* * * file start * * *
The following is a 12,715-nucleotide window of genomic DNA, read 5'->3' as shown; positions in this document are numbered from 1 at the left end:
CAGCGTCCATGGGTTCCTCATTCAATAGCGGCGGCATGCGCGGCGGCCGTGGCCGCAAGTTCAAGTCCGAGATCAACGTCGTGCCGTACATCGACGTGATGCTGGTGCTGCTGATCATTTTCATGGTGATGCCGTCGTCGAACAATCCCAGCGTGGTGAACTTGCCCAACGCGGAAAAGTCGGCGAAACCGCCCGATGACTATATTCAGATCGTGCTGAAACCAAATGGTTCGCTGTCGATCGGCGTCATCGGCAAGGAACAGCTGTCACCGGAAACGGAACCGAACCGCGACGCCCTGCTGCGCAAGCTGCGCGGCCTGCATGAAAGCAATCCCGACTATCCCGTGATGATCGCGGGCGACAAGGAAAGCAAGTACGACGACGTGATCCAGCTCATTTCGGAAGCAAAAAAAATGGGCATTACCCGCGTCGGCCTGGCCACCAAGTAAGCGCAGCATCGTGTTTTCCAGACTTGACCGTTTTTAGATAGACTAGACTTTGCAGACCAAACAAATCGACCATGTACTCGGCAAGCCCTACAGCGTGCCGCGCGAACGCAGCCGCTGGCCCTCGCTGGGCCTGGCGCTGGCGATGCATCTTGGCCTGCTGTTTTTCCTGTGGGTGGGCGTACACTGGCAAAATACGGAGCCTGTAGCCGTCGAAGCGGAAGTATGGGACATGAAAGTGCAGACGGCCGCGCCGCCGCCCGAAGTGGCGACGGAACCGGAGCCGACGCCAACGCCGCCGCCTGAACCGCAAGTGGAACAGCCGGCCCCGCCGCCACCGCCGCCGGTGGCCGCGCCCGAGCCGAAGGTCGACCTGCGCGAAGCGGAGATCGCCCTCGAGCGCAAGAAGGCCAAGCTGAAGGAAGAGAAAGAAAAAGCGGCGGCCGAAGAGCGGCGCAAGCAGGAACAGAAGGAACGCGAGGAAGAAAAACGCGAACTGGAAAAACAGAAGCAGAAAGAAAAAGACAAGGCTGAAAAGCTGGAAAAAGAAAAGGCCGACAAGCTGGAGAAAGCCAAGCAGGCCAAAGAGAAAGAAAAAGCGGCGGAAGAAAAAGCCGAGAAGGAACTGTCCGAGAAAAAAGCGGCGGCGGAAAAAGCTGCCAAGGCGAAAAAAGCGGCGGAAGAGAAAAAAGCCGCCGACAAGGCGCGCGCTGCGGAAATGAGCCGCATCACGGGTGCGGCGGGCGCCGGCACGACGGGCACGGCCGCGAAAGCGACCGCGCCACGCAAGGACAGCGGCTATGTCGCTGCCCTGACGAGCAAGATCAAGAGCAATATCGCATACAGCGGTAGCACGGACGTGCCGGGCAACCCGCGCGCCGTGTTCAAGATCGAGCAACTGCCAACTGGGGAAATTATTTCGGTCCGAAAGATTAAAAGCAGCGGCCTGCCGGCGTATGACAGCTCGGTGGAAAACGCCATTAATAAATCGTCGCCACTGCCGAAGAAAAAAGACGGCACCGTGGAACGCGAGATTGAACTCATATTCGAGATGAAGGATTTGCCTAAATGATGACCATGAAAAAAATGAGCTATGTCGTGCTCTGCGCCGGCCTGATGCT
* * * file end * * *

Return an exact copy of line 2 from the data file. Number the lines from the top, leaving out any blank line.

CAGCGTCCATGGGTTCCTCATTCAATAGCGGCGGCATGCGCGGCGGCCGTGGCCGCAAGTTCAAGTCCGAGATCAACGTCGTGCCGTACATCGACGTGATGCTGGTGCTGCTGATCATTTTCATGGTGATGCCGTCGTCGAACAATCCCAGCGTGGTGAACTTGCCCAACGCGGAAAAGTCGGCGAAACCGCCCGATGACTATATTCAGATCGTGCTGAAACCAAATGGTTCGCTGTCGATCGGCGTCATCGGCAAGGAACAGCTGTCACCGGAAACGGAACCGAACCGCGACGCCCTGCTGCGCAAGCTGCGCGGCCTGCATGAAAGCAATCCCGACTATCCCGTGATGATCGCGGGCGACAAGGAAAGCAAGTACGACGACGTGATCCAGCTCATTTCGGAAGCAAAAAAAATGGGCATTACCCGCGTCGGCCTGGCCACCAAGTAAGCGCAGCATCGTGTTTTCCAGACTTGACCGTTTTTAGATAGACTAGACTTTGCAGACCAAACAAATCGACCATGTACTCGGCAAGCCCTACAGCGTGCCGCGCGAACGCAGCCGCTGGCCCTCGCTGGGCCTGGCGCTGGCGATGCATCTTGGCCTGCTGTTTTTCCTGTGGGTGGGCGTACACTGGCAAAATACGGAGCCTGTAGCCGTCGAAGCGGAAGTATGGGACATGAAAGTGCAGACGGCCGCGCCGCCGCCCGAAGTGGCGACGGAACCGGAGCCGACGCCAACGCCGCCGCCTGAACCGCAAGTGGAACAGCCGGCCCCGCCGCCACCGCCGCCGGTGGCCGCGCCCGAGCCGAAGGTCGACCTGCGCGAAGCGGAGATCGCCCTCGAGCGCAAGAAGGCCAAGCTGAAGGAAGAGAAAGAAAAAGCGGCGGCCGAAGAGCGGCGCAAGCAGGAACAGAAGGAACGCGAGGAAGAAAAACGCGAACTGGAAAAACAGAAGCAGAAAGAAAAAGACAAGGCTGAAAAGCTGGAAAAAGAAAAGGCCGACAAGCTGGAGAAAGCCAAGCAGGCCAAAGAGAAAGAAAAAGCGGCGGAAGAAAAAGCCGAGAAGGAACTGTCCGAGAAAAAAGCGGCGGCGGAAAAAGCTGCCAAGGCGAAAAAAGCGGCGGAAGAGAAAAAAGCCGCCGACAAGGCGCGCGCTGCGGAAATGAGCCGCATCACGGGTGCGGCGGGCGCCGGCACGACGGGCACGGCCGCGAAAGCGACCGCGCCACGCAAGGACAGCGGCTATGTCGCTGCCCTGACGAGCAAGATCAAGAGCAATATCGCATACAGCGGTAGCACGGACGTGCCGGGCAACCCGCGCGCCGTGTTCAAGATCGAGCAACTGCCAACTGGGGAAATTATTTCGGTCCGAAAGATTAAAAGCAGCGGCCTGCCGGCGTATGACAGCTCGGTGGAAAACGCCATTAATAAATCGTCGCCACTGCCGAAGAAAAAAGACGGCACCGTGGAACGCGAGATTGAACTCATATTCGAGATGAAGGATTTGCCTAAATGATGACCATGAAAAAAATGAGCTATGTCGTGCTCTGCGCCGGCCTGATGCT